3Things: Skanska’s Port7, CTP’s green steel, interest rates to fall?

Robert McLean

#cee, #proptech, #development a #architecture

Skanska’s Port7 project is now 50% leased, following the signing of a lease with international auditing and tax consultancy Mazars. The company signed up for 2,900 sqm of space on the top floor of the project, along with 16 parking space. It plans to move into its new offices at the beginning of 2024. Skanska completed the 36,000 sqm project at the beginning of April. Other tenants include co-workspace operator Scott Weber,  the financial group Direct, and Manta Tools. Port7’s development opens up a new area around the Holešovice train station in Prague 7 that was previously abandoned and littered with defunct buildings. Public space includes a new passage leading from the station to the river along with a 17,000 sqm park that borders the Vltava. According to the Prague Research Forum, no new office construction has gotten underway in the last nine months and just 145,000 sqm is currently under construction. Vacancy in the city fell 75 basis points to 7.5% in Q1 2023.

Upping the stakes in the continual push towards real sustainability, CTP revealed that it used “green steel” by Arcelor Mittal for the entire roof area of a 32,000 sqm warehouse in CTPark Prague North. The developer used trapezoidal sheets made of Xcarb steel, a decarbonized, low-carbon product whose production uses primarily renewable resources. CTP claims reduces the embedded carbon by 835 tons of CO2, which it likens to 348 people living without a car for an entire year. Arcelor Mittal is aiming to using renewable sources only to produce its Xcarb green steel. “We address sustainability holistically and strive for carbon neutrality over the long term, thus we choose our suppliers based on their environmental responsibility and ask for the Environmental Product Declaration (EPD) on materials to verify provenance,” says Gabriela Povýšilová, CTP’s ESG manager in the Czech Republic.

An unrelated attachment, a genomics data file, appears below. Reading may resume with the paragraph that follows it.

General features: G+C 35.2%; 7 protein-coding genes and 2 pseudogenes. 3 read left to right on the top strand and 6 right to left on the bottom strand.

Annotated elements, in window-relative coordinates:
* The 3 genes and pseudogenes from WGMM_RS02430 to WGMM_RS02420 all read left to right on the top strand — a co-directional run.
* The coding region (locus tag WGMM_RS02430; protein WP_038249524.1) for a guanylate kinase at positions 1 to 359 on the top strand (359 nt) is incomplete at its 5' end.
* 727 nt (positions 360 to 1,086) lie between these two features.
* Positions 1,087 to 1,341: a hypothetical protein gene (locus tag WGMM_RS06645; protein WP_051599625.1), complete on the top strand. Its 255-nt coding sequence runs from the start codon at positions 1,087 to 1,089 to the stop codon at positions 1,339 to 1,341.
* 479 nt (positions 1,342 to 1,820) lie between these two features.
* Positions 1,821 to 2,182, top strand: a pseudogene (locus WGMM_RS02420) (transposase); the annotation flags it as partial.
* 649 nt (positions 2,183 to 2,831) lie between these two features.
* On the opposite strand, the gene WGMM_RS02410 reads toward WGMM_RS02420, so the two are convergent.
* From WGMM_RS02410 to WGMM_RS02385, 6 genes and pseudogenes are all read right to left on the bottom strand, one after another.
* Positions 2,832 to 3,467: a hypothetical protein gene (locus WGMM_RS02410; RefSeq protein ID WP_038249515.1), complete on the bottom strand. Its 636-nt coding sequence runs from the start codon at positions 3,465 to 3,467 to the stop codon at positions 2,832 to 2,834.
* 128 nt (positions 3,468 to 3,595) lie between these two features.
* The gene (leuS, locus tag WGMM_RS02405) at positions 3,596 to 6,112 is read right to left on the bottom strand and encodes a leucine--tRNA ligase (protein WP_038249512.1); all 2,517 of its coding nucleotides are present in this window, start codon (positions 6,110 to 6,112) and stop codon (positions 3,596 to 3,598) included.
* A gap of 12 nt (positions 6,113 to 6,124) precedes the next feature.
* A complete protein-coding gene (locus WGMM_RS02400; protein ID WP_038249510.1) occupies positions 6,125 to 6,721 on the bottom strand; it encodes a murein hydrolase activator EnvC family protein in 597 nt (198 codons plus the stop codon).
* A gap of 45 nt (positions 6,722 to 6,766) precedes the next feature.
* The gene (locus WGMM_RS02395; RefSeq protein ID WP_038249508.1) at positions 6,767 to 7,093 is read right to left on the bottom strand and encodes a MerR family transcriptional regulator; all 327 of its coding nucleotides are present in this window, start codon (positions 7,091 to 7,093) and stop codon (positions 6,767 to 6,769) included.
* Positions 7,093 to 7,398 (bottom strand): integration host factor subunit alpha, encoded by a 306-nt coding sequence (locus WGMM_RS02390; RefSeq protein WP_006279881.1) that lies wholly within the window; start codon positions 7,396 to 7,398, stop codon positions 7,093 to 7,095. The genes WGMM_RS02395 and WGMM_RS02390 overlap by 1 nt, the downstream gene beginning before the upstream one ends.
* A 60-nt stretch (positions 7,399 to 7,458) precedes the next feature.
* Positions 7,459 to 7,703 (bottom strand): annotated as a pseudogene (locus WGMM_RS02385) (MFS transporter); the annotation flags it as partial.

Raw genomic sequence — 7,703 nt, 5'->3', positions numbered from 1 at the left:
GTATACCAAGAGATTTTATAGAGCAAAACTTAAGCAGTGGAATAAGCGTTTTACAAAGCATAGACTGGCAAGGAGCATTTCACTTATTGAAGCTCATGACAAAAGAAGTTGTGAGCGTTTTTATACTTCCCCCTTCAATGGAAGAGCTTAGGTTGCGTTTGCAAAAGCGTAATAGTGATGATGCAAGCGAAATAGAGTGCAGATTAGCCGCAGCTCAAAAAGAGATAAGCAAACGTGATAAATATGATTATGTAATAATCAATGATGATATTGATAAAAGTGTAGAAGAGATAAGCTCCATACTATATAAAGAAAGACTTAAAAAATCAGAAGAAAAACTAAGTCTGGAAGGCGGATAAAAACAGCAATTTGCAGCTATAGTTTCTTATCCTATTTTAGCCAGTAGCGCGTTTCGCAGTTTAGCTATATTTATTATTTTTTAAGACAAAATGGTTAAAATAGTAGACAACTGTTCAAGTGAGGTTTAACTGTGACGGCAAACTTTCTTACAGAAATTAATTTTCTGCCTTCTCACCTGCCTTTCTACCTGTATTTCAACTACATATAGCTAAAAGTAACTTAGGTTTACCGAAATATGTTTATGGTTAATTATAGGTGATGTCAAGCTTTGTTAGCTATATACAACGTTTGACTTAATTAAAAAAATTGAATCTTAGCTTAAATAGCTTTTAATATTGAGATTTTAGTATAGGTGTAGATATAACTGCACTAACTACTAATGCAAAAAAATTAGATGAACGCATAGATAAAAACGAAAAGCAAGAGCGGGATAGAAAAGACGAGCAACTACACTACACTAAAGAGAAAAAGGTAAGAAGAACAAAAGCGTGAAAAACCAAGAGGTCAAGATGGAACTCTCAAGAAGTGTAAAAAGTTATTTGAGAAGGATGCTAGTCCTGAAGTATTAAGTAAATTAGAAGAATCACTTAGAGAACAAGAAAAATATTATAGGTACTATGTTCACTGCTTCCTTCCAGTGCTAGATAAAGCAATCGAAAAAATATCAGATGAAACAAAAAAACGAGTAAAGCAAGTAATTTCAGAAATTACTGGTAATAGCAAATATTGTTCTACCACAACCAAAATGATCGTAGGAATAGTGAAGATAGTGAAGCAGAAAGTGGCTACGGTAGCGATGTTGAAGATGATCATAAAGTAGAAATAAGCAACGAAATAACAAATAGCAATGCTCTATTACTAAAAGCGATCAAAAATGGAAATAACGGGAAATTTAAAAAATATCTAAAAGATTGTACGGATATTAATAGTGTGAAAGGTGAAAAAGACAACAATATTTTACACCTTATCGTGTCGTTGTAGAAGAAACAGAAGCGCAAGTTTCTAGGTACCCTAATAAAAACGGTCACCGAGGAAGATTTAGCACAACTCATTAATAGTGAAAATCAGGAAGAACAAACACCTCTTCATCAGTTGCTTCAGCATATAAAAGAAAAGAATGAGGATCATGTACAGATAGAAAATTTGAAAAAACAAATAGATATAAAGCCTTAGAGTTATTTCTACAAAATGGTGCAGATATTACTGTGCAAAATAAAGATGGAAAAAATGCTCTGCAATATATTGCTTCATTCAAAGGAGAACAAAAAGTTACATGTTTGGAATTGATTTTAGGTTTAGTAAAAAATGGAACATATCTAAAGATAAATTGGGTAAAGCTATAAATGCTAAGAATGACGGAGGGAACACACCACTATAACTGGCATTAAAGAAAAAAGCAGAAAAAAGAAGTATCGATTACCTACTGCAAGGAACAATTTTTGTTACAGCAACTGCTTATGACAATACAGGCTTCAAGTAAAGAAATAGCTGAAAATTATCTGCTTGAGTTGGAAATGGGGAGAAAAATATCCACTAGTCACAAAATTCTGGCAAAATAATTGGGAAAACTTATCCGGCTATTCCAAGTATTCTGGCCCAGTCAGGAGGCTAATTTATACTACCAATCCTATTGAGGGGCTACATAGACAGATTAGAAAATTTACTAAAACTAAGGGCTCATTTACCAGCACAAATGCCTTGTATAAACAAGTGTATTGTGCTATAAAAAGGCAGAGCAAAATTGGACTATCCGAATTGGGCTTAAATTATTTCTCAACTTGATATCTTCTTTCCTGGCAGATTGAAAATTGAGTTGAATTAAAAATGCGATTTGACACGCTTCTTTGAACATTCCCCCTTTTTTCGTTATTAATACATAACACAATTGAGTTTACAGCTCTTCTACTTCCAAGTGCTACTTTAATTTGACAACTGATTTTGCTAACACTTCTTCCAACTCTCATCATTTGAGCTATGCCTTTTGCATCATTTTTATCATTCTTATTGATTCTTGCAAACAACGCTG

We’re finally getting hints that the era of rising interest rates could be over, as the Czech National Bank has hinted it could actually reduce them in September. Vice governor Eva Zamrazilová said that the first drop in rates could take place in September. At least that’s what die-hard optimists are going to focus on as they make their plans for the rest of the year. But what did she really say? That the bank could only consider reducing interst rates if inflation falls into single-digit territory and looks to be headed towards its 1-3% target range. The Czech National Bank has raised them in fits and starts from 0.25% all the way up to 7%, where they’ve sat since last year. “There will be a lot more data in September, so if everything is going in the right direction and I’ll be sufficiently confident that it will continue in the coming months, then [reducing rates] is possible,” said Zamrazilová.

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